Monitoring, control, surveillance and enforcement (MCS&E)

Developing and enhancing capacity to protect Pacific fish stocks for the benefit of future generations

Illegal, Unreported and Unregulated (IUU) fishing poses a serious threat to the economic benefits provided by fisheries to our members, and to the fish stocks which can suffer from overexploitation. Unregulated fishing means that management plans to preserve the stocks are redundant; if people aren’t abiding by the rules then we cannot manage the fishery effectively. This is why having an effective monitoring, control and surveillance strategy in place is vital to protecting this resource.

Monitoring, control, surveillance and enforcement (MCS&E) is a term which covers a broad range of activities under fisheries management.

The primary data that fisheries managers use to arrive at management decisions such as catch, species composition, fishing effort, bycatch, discards, area of operations, etc.
The regulations that are in place around the harvesting of resources, including conditions on a licence, community rules, and provincial ordinances.
The observation process for checking that there is compliance with the regulations.
The penalty and deterrent aspect of MCS&E, including the detection of non-compliance and the resolution process that may include prosecution.

Offshore monitoring, control, surveillance and enforcement (MCS&E) is often given a higher priority than coastal fisheries and aquaculture MCS&E in terms of resources due to the significant financial gains from access fees and fines for infringements. Offences are often more straightforward to identify and address in terms of applying a penalty. Our oceanic fisheries team provides technical support and information sharing, but the regional MCS strategy is the mandate of the Fisheries Forum Agency (FFA).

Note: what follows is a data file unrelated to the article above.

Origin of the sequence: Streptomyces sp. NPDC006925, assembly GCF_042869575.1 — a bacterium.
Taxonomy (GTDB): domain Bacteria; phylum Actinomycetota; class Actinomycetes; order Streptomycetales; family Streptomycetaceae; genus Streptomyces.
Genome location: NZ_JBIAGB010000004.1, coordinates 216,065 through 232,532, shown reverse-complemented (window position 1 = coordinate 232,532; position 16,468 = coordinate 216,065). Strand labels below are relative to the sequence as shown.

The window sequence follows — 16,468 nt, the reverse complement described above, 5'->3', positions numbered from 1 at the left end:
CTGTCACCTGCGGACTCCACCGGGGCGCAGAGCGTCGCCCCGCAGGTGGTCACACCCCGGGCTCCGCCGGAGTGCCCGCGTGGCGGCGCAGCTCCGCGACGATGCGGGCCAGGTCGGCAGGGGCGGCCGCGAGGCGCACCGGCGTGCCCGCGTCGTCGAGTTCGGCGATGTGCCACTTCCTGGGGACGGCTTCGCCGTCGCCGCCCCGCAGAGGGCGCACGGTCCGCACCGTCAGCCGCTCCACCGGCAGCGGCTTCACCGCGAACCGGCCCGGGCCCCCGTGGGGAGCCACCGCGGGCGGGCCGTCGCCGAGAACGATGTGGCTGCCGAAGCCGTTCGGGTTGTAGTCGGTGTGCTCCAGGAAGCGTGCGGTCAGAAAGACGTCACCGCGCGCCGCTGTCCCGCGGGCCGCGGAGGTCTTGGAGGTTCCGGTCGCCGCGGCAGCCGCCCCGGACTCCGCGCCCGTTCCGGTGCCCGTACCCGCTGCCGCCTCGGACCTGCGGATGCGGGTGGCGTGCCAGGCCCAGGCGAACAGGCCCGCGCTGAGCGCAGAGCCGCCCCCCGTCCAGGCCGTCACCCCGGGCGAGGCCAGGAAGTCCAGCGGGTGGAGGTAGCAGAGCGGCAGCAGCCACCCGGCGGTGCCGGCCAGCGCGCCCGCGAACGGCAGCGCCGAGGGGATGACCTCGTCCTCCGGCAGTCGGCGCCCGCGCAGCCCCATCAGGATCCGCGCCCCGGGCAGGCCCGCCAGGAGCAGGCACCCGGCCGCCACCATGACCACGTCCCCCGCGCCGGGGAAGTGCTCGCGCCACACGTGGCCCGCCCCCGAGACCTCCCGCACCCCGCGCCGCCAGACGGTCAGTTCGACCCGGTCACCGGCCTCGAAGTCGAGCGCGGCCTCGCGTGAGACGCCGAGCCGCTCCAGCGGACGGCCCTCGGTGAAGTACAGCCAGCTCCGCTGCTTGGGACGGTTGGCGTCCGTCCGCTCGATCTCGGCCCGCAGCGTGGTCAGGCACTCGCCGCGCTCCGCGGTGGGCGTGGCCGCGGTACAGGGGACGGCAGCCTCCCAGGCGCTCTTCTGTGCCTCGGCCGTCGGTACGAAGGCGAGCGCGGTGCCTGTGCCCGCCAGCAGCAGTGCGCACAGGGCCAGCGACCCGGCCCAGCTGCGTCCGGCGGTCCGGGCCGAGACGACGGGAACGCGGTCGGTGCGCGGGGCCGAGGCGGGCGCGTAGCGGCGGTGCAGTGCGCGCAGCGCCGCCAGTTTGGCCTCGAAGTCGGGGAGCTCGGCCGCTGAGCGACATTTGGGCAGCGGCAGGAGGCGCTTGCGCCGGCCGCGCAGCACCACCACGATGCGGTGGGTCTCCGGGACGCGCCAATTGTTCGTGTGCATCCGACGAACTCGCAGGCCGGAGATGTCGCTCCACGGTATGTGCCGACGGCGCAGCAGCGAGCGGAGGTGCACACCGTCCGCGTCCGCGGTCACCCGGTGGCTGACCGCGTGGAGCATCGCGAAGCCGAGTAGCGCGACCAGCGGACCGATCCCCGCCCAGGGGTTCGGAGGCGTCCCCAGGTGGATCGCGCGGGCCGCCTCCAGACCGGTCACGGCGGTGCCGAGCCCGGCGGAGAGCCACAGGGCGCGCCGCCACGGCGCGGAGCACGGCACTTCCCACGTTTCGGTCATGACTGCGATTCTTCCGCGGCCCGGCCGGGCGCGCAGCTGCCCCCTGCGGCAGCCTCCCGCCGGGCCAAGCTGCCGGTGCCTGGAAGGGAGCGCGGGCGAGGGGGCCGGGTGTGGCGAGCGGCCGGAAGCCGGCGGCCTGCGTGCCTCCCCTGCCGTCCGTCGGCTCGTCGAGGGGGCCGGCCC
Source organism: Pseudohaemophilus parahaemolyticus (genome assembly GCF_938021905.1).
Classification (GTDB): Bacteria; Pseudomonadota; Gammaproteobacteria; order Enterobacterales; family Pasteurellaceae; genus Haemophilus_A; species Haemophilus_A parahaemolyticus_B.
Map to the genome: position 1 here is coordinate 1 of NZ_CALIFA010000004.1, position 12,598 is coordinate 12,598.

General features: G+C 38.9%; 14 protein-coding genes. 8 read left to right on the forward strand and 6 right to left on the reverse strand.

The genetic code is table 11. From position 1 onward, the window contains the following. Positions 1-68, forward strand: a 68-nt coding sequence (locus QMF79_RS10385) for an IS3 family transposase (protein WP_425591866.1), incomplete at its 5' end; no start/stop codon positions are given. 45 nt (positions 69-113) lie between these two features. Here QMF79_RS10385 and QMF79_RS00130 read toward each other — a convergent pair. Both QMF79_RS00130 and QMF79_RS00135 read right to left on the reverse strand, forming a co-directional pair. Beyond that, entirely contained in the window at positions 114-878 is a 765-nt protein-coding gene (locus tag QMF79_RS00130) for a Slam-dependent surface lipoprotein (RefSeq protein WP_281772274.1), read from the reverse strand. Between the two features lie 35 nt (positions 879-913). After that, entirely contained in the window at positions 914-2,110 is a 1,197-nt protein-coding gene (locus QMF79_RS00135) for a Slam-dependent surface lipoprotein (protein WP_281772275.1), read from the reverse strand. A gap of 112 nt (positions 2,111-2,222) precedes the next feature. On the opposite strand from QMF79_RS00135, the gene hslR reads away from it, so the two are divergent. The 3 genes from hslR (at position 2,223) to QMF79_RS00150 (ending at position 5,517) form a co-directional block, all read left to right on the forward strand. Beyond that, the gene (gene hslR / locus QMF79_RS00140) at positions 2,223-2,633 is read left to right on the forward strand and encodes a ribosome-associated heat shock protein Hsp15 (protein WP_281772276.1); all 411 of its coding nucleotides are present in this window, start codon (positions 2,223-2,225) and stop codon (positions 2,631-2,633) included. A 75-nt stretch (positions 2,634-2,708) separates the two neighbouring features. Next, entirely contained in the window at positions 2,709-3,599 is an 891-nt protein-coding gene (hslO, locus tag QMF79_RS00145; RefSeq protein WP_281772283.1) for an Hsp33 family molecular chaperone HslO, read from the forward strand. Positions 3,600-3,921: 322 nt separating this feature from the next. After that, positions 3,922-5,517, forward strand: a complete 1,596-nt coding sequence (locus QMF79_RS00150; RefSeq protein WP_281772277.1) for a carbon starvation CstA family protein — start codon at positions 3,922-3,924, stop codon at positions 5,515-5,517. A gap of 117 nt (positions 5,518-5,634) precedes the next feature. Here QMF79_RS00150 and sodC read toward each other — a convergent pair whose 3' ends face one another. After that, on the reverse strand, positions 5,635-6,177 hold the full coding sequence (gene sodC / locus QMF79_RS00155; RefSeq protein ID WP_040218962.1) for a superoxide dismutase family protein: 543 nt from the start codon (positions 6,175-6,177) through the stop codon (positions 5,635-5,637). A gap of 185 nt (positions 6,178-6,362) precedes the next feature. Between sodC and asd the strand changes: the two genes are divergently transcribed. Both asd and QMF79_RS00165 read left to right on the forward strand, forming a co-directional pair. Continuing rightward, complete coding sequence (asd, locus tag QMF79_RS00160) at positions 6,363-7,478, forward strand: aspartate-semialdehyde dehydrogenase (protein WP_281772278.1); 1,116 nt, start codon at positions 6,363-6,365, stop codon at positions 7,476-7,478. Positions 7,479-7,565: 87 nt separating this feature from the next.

Back view of fisheries enforcement officer at sea with a boat in the background.

Coastal fisheries and aquaculture

In the case of coastal fisheries and aquaculture, the fisheries officers are operating in quite a different arena which is not as clear cut as with the offshore sector. This lack of clarity, compounded with the short supply of MCS&E tools and infrastructure in some areas, means that there can be limited effectiveness for MCS&E in the coastal sector.

Pacific island coastal fisheries and aquaculture provide food and economic security to many communities across the region. We need to ensure that these resources are well managed and protected from overfishing so that they are sustainable for the future. Growing populations and climate change are increasing the pressure on these resources, and so it is vital that we work with our members to identify their specific needs for an effective MCS&E operation. A one-size fits all approach to coastal MCS&E clearly won’t work in a region which is home to a myriad of diverse cultures and seascapes.

Capacity building and awareness

In collaboration with Pacific partners*, we provide training to build capacity in the region through a range of workshops and courses. We can provide advice in terms of how to gather and record evidence of illegal activity so that the details are sufficient to support a prosecution where necessary. FAME has also developed an MCS&E database for coastal fisheries that enables our members to store details on inspections and investigations that can be used for future reporting and compliance planning. This is available to all our members and is adapted to suit each member’s specific requirements.

Regulating the fishing in coastal areas is an ongoing challenge, particularly when fisheries officers may find themselves dealing with infringements from members of their own communities and families. Ultimately, getting communities and the public to recognise and accept that infringements against fisheries regulations are crimes is key to improving MCS&E in this area. This includes increasing awareness about how small-scale individual or community level incidents can escalate to serve organised crime markets.

*New Zealand Ministry of Primary Industries (MPI) - Te Pātuitanga program, Fisheries Forum Agency (FFA), University of the South Pacific (USP) and the Australian Fisheries Management Authority (AFMA)

Further reading

Freeman I., Dunlop J. 2022. Monitoring, control, surveillance and enforcement training for community-based authorised fisheries officers in Vanuatu. SPC Fisheries Newsletter 166:7–10.

MRAG Asia Pacific. 2022. Quantifying illegal, unreported and unregulated fishing in the Pacific Islands region – a 2020 update. SPC Fisheries Newsletter 166:24–28.